Yesterday was a pretty stressful day for me. As those of you who have been following my journey know, this year I became a middle school science teacher. And one of the responsibilities of teachers is to occasionally measure to see how well the information we are passing along to our students is being recorded in their brains. In other words, we give a test. And it was so stressful! It was almost like one of those, “this is going to hurt me more than it hurts you” moments. Here I am asking them to give back to me all I’ve poured into them for the last nine weeks and I soooo want everyone to pass with flying colors…but not everyone was ready. Sure, some of them did great. Some of them even performed right in the middle where you would expect them to be. But some of them failed. And my heart broke for them. I immediately began to try to find ways to help them recover their grade (and don’t worry, a fellow teacher helped me come up with a fair and equitable solution). But I felt like the test was for me almost as much as it was for them.
I mean, think about it for a minute. For nine weeks we have worked on projects, had teaching moments, lectures, home assignments and group discussions. To even top it all off, there was a review they have had access too for about 4 days. I gave them all of these resources to succeed and some of them still struggled during the test. The funny thing is, I never really struggled with tests when I was a student; yes, I was one of those kids. But it doesn’t mean I don’t empathize with them now. It doesn’t mean I don’t want to help them any way I can now. I’m reminded of the passage of scripture in the letter to the Hebrews about how God sees us during times of testing. “For we do not have a high priest who is unable to empathize with our weaknesses, but we have one who has been tempted in every way, just as we are—yet he did not sin. Let us then approach God’s throne of grace with confidence, so that we may receive mercy and find grace to help us in our time of need.” – Hebrews 4:15-16 Did you see it there? Jesus has dealt with every test/temptation that will come our way, was faultless, but empathizes with our situation to the point of pouring out grace to help.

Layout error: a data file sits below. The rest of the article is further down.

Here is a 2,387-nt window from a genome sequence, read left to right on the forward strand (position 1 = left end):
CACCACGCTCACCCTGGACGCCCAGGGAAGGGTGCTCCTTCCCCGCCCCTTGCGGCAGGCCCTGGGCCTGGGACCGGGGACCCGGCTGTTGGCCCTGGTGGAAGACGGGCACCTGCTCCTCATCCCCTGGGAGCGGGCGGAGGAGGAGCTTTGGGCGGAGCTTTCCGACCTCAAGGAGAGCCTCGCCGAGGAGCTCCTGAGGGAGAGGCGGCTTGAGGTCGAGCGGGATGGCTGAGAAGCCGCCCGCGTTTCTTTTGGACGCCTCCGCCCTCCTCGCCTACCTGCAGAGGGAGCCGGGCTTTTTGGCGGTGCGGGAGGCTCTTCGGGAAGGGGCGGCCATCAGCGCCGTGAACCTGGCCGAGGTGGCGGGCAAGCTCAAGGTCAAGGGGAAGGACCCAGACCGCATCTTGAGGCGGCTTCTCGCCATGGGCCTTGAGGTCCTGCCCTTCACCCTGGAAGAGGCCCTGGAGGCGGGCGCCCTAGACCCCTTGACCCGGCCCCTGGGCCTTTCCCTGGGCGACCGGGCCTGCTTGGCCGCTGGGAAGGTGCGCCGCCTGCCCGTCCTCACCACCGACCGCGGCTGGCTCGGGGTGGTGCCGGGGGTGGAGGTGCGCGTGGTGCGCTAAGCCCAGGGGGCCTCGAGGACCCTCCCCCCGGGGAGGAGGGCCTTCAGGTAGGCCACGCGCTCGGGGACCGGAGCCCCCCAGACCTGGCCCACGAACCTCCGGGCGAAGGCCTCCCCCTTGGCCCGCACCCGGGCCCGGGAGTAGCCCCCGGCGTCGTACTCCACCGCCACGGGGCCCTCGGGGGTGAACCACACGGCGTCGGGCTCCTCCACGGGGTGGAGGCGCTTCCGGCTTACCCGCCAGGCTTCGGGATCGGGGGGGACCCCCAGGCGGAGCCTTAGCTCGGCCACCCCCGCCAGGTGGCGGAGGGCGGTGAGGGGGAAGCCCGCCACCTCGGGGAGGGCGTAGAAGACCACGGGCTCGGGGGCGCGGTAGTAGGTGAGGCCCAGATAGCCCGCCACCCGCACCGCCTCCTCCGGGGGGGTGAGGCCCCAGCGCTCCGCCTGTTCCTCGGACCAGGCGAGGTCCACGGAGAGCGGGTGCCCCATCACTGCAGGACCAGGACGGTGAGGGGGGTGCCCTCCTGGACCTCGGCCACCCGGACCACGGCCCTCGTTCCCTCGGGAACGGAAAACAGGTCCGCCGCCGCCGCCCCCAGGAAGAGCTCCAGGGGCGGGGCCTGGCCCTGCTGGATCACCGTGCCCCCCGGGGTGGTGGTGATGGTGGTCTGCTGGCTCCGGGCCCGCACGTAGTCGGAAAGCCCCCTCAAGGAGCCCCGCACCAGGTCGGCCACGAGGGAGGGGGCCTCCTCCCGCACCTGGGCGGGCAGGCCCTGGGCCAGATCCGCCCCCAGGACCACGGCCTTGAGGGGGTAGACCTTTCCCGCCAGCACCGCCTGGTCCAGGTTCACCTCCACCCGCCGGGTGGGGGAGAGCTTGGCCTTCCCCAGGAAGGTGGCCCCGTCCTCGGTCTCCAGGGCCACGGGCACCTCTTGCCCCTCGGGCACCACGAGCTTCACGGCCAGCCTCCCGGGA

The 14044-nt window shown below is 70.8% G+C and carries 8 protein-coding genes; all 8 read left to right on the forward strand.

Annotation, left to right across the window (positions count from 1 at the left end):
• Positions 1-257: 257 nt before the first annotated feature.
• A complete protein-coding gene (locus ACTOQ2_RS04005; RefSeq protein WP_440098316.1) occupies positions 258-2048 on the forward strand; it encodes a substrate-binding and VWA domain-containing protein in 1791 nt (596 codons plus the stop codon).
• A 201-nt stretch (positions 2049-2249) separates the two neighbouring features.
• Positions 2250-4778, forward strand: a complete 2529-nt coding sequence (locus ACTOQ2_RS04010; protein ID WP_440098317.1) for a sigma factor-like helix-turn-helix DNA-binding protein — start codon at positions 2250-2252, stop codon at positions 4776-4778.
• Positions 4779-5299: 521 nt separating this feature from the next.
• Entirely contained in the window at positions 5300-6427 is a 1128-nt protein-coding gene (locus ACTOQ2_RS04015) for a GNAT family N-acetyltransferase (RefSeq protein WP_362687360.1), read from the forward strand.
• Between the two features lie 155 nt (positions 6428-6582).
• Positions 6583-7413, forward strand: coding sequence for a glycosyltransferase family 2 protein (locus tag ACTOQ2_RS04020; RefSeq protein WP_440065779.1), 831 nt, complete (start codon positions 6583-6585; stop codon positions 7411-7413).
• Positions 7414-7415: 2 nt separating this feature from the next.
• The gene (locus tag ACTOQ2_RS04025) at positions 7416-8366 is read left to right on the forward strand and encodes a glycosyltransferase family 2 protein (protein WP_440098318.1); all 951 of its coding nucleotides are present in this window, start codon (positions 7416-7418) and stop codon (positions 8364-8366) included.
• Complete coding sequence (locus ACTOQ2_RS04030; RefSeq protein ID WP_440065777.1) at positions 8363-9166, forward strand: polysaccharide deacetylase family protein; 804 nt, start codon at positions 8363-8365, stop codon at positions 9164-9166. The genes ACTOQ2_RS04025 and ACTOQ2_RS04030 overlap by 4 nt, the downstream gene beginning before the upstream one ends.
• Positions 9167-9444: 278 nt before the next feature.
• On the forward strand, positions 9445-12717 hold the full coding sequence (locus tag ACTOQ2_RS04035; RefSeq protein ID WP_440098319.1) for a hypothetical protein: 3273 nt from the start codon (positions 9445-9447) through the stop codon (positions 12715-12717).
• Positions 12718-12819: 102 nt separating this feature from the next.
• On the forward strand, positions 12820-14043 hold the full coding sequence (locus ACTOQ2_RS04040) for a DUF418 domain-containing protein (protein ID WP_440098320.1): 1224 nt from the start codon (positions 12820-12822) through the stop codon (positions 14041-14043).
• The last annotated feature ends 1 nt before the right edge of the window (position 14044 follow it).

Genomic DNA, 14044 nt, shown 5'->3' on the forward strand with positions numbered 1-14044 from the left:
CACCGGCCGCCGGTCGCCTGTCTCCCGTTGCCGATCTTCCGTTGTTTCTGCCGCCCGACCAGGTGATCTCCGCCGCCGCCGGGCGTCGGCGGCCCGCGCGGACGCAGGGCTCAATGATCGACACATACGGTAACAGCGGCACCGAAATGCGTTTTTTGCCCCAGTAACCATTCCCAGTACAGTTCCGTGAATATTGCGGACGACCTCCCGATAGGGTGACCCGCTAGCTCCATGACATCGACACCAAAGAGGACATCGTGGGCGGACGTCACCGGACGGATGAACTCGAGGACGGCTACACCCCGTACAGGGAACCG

You see there are so many ways that God continually pours grace into our lives. We see it in the sunrise each day. We feel in in the breath that we breathe. We read it in the pages of the Bible. We hear it from the saints that go before us. We’re reminded of it as we gather to sing songs about God. The moments of beauty and love in this world are being poured into us moment by moment so that when we face difficult times and hardship and temptation, we know where our strength lies. And even if we do fail or we don’t measure up or we forget about all that has been poured into us, we still have a high priest who empathizes/feels for us and is ready to lavish grace on us yet again to help bring us through. So maybe you’re the student who always feels like the tests come when you aren’t ready. There’s grace for you. Maybe you’re the student who knows the material, but just can’t seem to recall it. There’s grace for you. Maybe you’re the student who gets so worked up by the test in front of you that the truths you know that you know seem too far away to be real. There’s grace for you.
I pray that you would find yourself being poured into moment by moment and day by day, by the God who knows you and wants to see you succeed as you are clothed by grace for the times that test.
There seems to me to be a lot of concern these days for unity. Whether it is unity in our families, in our communities, in our churches or even in our nation, there is apparently a lot of room for improvement. However, it also seems that when most of us are speaking about unity we ultimately are referring to the other person coming around to seeing things the way we see them. It reminds me of the old Beatles song, We Can Work it Out, “Try to see it my way, Do I have to keep on talking till I can’t go on?” But therein lies the issue. We always want others to see it our way before we put forth the effort to see it their way. In Harper Lee’s classic ‘everyone must read this book in high school’ masterpiece, To Kill A Mockingbird, Atticus Finch is talking to young Scout when he says this, “You never really understand a person until you consider things from his point of view… Until you climb inside of his skin and walk around in it.” I guess the best way to define this action is empathy. And empathy is the only way we can ever find our way forward into true unity (or trunity).